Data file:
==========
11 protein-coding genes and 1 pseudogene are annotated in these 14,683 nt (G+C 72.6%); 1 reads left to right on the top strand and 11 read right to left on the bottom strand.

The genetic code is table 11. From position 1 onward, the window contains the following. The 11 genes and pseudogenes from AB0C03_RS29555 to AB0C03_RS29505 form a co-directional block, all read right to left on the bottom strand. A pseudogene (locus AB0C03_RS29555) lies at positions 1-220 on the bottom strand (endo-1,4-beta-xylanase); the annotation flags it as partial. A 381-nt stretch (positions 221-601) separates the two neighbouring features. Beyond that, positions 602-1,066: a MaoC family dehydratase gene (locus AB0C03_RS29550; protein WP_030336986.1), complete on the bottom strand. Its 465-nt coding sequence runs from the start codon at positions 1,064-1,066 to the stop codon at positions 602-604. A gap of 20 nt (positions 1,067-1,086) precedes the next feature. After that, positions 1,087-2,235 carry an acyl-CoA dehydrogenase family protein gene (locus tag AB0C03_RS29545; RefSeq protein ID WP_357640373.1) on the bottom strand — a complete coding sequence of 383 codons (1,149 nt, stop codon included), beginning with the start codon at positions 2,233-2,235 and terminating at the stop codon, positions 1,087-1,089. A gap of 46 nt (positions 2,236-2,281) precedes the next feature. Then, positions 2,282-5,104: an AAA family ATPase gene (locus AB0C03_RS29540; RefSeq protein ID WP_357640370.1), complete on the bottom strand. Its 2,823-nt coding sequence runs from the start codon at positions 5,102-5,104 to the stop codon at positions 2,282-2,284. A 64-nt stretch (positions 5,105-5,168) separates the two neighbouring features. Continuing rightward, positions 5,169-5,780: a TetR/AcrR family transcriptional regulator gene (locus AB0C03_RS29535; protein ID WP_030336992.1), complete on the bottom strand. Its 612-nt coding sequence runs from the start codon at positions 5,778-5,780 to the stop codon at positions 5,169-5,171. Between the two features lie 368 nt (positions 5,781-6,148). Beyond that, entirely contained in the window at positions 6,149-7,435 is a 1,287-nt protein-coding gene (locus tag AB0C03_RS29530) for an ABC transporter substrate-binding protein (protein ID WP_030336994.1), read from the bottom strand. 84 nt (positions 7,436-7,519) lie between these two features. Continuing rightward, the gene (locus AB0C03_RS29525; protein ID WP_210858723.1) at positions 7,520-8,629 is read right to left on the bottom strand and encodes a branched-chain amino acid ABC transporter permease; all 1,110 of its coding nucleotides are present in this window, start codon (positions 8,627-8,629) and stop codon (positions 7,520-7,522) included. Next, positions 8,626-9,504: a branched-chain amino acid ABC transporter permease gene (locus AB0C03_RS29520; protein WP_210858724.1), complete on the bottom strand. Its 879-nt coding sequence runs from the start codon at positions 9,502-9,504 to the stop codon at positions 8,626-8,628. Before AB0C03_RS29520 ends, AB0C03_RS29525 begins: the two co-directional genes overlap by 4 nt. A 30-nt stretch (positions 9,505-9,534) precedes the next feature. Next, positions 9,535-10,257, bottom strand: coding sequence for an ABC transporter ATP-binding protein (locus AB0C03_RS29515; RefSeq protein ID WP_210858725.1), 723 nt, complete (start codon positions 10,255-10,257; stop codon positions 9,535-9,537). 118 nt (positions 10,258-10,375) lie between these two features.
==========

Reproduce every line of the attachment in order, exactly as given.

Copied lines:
11 protein-coding genes and 1 pseudogene are annotated in these 14,683 nt (G+C 72.6%); 1 reads left to right on the top strand and 11 read right to left on the bottom strand.

The genetic code is table 11. From position 1 onward, the window contains the following. The 11 genes and pseudogenes from AB0C03_RS29555 to AB0C03_RS29505 form a co-directional block, all read right to left on the bottom strand. A pseudogene (locus AB0C03_RS29555) lies at positions 1-220 on the bottom strand (endo-1,4-beta-xylanase); the annotation flags it as partial. A 381-nt stretch (positions 221-601) separates the two neighbouring features. Beyond that, positions 602-1,066: a MaoC family dehydratase gene (locus AB0C03_RS29550; protein WP_030336986.1), complete on the bottom strand. Its 465-nt coding sequence runs from the start codon at positions 1,064-1,066 to the stop codon at positions 602-604. A gap of 20 nt (positions 1,067-1,086) precedes the next feature. After that, positions 1,087-2,235 carry an acyl-CoA dehydrogenase family protein gene (locus tag AB0C03_RS29545; RefSeq protein ID WP_357640373.1) on the bottom strand — a complete coding sequence of 383 codons (1,149 nt, stop codon included), beginning with the start codon at positions 2,233-2,235 and terminating at the stop codon, positions 1,087-1,089. A gap of 46 nt (positions 2,236-2,281) precedes the next feature. Then, positions 2,282-5,104: an AAA family ATPase gene (locus AB0C03_RS29540; RefSeq protein ID WP_357640370.1), complete on the bottom strand. Its 2,823-nt coding sequence runs from the start codon at positions 5,102-5,104 to the stop codon at positions 2,282-2,284. A 64-nt stretch (positions 5,105-5,168) separates the two neighbouring features. Continuing rightward, positions 5,169-5,780: a TetR/AcrR family transcriptional regulator gene (locus AB0C03_RS29535; protein ID WP_030336992.1), complete on the bottom strand. Its 612-nt coding sequence runs from the start codon at positions 5,778-5,780 to the stop codon at positions 5,169-5,171. Between the two features lie 368 nt (positions 5,781-6,148). Beyond that, entirely contained in the window at positions 6,149-7,435 is a 1,287-nt protein-coding gene (locus tag AB0C03_RS29530) for an ABC transporter substrate-binding protein (protein ID WP_030336994.1), read from the bottom strand. 84 nt (positions 7,436-7,519) lie between these two features. Continuing rightward, the gene (locus AB0C03_RS29525; protein ID WP_210858723.1) at positions 7,520-8,629 is read right to left on the bottom strand and encodes a branched-chain amino acid ABC transporter permease; all 1,110 of its coding nucleotides are present in this window, start codon (positions 8,627-8,629) and stop codon (positions 7,520-7,522) included. Next, positions 8,626-9,504: a branched-chain amino acid ABC transporter permease gene (locus AB0C03_RS29520; protein WP_210858724.1), complete on the bottom strand. Its 879-nt coding sequence runs from the start codon at positions 9,502-9,504 to the stop codon at positions 8,626-8,628. Before AB0C03_RS29520 ends, AB0C03_RS29525 begins: the two co-directional genes overlap by 4 nt. A 30-nt stretch (positions 9,505-9,534) precedes the next feature. Next, positions 9,535-10,257, bottom strand: coding sequence for an ABC transporter ATP-binding protein (locus AB0C03_RS29515; RefSeq protein ID WP_210858725.1), 723 nt, complete (start codon positions 10,255-10,257; stop codon positions 9,535-9,537). 118 nt (positions 10,258-10,375) lie between these two features.